Tuesday’s iPodBlog entry,
iTunes and the 7-burn limit, seems to have inspired as many questions (and comments) as it answered. I’d like to round out that entry by responding to some of those questions and concerns.
If you make a change to a playlist after iTunes tells you that you can’t burn any more copies, then burn seven copies of the modified playlist, and then reverse those changes (subtract the track you added to modify the playlist), will iTunes still prevent you from burning additional copies of the original playlist?
In short: Is iTunes smart enough to keep track of the burn count of more than one playlist?
Yes, it is. Although
accountants will shriek when they receive the bill for the blank media I’ve burned through in the past couple of days, it had to be done. I burned Playlist A seven times, altered it by removing a track, burned the altered Playlist B seven times, put the removed track back in place, attempted to burn Playlist A again, and iTunes gave me the “nuh uh” dialog box.
Ah, but what if you simply change the order of the tracks in the playlist?
Nope. iTunes doesn’t care about track order. Shuffle their order after you’ve burned seven discs and iTunes refuses to burn another copy.
What if you simply copy the tracks to a new playlist?
No joy here either. iTunes knows if you’ve been naughty or nice even if you delete the tracks, reimport them, and put them in a new playlist.
What if you change the names and/or the ID3 tags of the tracks?
No again. iTunes doesn’t seem to care what the files are called or what you’ve done to their tags.
Would adding a non-audio file—e.g. a PDF booklet—to a playlist make the playlist new in iTunes’s eyes?
That would be a negative. From all appearances, iTunes looks only at audio tracks.
If I wanted to burn more than the seven copies of a playlist that iTunes allows, couldn’t I just create a disk image with Apple’s Disk Utility and burn that image to as many discs as I like?
No. Disk Utility can create a copy of the CD from a disk image, but it will do so as a data disc rather than as a Redbook audio disc. Such a data disc won’t show up in iTunes nor will it play on a CD player.
Toast Titanium 7, however, can create a disk image that you can then use to create Redbook audio CDs within Toast. This method puts an end to the seven-burn limit.
If I wanted to burn more than seven copies of a playlist and don’t want to use Toast, could I burn one CD, import the tracks on that CD with iTunes, and then burn more copies?
You could. This is a well-known method for getting around Apple’s (and everyone else’s) digital rights management (DRM) scheme. Some people suggest that converting the audio formats multiple times during the process—from AAC to AIFF (for the original CD rip) back to AAC (reimporting the burned CD)—degrades the audio quality. You could lessen the effect by reimporting the CD in a lossless file format—AIFF, .wav, or Apple Lossless.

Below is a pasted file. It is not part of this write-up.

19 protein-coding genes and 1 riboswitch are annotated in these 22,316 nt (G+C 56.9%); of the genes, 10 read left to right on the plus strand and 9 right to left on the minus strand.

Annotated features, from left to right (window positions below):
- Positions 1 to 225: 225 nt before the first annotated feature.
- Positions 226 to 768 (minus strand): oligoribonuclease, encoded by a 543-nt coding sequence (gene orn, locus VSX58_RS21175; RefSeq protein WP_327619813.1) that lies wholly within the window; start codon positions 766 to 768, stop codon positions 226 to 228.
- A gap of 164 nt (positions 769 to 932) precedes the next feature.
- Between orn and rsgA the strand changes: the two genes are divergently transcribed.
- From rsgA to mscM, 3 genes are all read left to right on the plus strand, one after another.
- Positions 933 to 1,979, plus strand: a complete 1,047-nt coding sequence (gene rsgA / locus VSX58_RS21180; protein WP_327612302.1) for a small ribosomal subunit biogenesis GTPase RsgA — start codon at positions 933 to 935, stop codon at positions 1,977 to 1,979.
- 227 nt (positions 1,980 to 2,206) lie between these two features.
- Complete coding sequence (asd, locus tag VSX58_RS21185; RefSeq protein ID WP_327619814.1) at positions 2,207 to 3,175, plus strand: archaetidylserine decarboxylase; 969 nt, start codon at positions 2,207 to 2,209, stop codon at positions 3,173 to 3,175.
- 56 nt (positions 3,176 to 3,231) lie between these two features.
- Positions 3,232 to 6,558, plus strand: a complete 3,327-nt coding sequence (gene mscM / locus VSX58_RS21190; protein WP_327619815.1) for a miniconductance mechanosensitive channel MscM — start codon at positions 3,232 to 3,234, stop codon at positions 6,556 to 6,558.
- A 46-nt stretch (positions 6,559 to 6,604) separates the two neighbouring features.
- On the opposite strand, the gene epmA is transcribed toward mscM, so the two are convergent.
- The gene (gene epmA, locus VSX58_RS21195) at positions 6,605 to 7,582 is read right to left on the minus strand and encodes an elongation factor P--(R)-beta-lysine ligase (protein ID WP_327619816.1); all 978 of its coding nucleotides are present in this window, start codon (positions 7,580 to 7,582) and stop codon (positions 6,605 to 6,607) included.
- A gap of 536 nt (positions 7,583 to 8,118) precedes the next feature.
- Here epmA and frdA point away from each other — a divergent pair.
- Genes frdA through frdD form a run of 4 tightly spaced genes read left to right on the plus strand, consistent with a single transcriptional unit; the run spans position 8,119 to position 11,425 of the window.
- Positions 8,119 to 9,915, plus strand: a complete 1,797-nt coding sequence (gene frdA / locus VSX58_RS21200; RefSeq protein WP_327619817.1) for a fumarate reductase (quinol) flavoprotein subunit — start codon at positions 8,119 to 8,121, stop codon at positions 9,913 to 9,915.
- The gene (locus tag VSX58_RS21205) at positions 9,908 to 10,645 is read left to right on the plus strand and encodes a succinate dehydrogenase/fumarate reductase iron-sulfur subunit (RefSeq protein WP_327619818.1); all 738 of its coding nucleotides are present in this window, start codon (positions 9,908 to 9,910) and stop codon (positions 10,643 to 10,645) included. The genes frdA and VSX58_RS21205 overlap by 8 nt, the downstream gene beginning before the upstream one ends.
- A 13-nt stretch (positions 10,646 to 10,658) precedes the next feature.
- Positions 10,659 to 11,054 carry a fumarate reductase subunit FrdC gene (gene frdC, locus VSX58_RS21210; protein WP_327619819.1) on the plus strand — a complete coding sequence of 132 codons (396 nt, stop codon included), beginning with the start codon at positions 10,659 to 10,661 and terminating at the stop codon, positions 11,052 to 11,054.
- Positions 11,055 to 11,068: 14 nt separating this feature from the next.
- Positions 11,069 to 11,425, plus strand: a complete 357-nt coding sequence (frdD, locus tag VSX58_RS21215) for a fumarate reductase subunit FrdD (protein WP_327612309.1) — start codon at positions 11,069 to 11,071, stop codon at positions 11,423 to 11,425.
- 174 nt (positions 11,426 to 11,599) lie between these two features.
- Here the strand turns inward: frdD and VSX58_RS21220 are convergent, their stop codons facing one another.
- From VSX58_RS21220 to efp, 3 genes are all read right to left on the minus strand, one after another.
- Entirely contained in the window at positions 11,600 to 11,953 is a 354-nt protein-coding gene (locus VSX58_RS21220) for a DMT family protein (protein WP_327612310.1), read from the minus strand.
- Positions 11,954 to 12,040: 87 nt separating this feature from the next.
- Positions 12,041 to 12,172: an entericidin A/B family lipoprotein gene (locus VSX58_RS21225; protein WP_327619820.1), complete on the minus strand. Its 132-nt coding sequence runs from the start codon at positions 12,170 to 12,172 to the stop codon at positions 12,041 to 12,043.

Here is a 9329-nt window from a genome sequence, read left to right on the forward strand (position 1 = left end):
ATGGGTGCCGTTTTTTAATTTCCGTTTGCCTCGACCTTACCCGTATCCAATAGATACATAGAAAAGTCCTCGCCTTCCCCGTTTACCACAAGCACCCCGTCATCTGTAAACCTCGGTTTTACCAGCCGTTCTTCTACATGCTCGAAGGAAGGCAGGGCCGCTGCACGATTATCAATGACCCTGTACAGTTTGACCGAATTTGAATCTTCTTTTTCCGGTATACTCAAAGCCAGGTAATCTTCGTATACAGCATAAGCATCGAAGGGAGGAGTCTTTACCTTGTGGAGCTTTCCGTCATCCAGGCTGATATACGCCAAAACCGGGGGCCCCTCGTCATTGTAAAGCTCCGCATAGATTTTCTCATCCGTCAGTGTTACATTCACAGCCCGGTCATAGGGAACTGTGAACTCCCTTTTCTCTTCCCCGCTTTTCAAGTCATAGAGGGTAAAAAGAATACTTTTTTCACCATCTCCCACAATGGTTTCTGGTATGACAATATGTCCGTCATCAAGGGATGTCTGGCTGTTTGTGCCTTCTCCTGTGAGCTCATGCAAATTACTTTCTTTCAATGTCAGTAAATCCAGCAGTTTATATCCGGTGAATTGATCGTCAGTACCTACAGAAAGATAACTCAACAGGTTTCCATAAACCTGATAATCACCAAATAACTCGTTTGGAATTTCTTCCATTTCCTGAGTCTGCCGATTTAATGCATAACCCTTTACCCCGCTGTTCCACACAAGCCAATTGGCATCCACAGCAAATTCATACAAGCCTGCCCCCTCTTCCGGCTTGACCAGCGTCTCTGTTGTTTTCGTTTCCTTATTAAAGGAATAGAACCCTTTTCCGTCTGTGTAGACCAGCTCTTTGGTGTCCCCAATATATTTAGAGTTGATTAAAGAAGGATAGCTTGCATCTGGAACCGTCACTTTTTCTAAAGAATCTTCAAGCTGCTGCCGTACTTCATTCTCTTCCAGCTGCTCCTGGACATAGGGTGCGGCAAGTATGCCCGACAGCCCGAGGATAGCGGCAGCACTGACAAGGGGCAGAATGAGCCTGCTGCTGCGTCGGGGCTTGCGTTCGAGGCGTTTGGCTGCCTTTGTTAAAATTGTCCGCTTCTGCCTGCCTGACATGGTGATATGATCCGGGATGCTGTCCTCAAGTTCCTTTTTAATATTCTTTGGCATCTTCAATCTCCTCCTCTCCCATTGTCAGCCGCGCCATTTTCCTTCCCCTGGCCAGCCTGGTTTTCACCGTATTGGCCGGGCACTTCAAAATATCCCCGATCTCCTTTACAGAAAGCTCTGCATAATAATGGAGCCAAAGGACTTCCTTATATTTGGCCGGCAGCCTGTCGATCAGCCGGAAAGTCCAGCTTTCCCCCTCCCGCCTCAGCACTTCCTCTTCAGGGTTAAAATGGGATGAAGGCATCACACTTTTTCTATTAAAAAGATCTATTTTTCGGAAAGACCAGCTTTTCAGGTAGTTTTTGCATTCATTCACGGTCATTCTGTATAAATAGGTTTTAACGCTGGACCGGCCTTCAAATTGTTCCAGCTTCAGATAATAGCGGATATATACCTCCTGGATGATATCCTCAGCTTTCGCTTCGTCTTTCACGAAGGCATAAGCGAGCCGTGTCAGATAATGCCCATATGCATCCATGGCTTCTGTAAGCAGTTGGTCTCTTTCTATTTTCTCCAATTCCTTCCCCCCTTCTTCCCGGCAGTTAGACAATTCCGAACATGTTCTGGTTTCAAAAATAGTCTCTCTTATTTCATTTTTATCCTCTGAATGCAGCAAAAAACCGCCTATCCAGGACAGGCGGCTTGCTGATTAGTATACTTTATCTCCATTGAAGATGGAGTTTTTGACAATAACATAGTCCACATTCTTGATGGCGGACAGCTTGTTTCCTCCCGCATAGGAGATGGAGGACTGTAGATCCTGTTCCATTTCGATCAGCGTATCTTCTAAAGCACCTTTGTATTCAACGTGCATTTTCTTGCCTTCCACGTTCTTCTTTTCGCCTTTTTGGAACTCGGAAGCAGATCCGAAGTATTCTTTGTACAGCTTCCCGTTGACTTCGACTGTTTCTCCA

What about creating a new user, copying those files to the new user, authenticating that new user (to allow them to play Apple’s DRM) and then burning new CDs with the new user’s account?
What if I delete iTunes’ support files (iTunes Library, iTunes Music Library.xml, .plist files, etc.)?
Both will work around the seven-burn limit because iTunes uses these support files to keep track of how many times you’ve burned a playlist. When you switch to a new user, that new user’s account uses different support files. When you remove iTunes support files it creates new ones that don’t contain the number-of-burns information.
What was the point of this article? This whole article was devoted to instructing people as to how to further violate copyrights, legally and ethically, using iTunes. There is no conceivable “personal use” or “fair use” that would require these methods.
I can’t think of a good reason why anyone would need to burn more than seven copies of the same playlist. The fact that so many people seemed to be in the dark about this subject makes it clear that very few of us have ever hit that seven-burn limit and I was largely interested in how iTunes goes about its business in this regard.
Just so you know where I stand on the non-technical issues, I believe that giving copies of purchased music to friends is both unethical and illegal if—and yes, Jeff, I’m talking to you—those friends don’t own each and every track on the CD you’ve given them. I know it’s common practice for people to create mix CDs and pass them out to friends (and I believe Apple accounts for that by allowing you six more burns than you really need), but just because everyone does it doesn’t make it right. Regardless of what you think of the RIAA, stealing their wares is one of those “two wrongs” things.
Then why write the entry?
Because I’m intrigued by these kinds of puzzles, because I couldn’t find this information elsewhere, because I believe in the free flow of information, and because anyone who wants to rip-off music by the metric ton can do so far more easily than by rejiggering iTunes playlists.
Steve Jobs was right on the money when he opined that “Piracy is not a technological issue. It’s a behavior issue.” It’s the dirty little secret of audio DRM that as long as audio travels down a wire it can be intercepted and copied.
You want to stop piracy? Watch your behavior.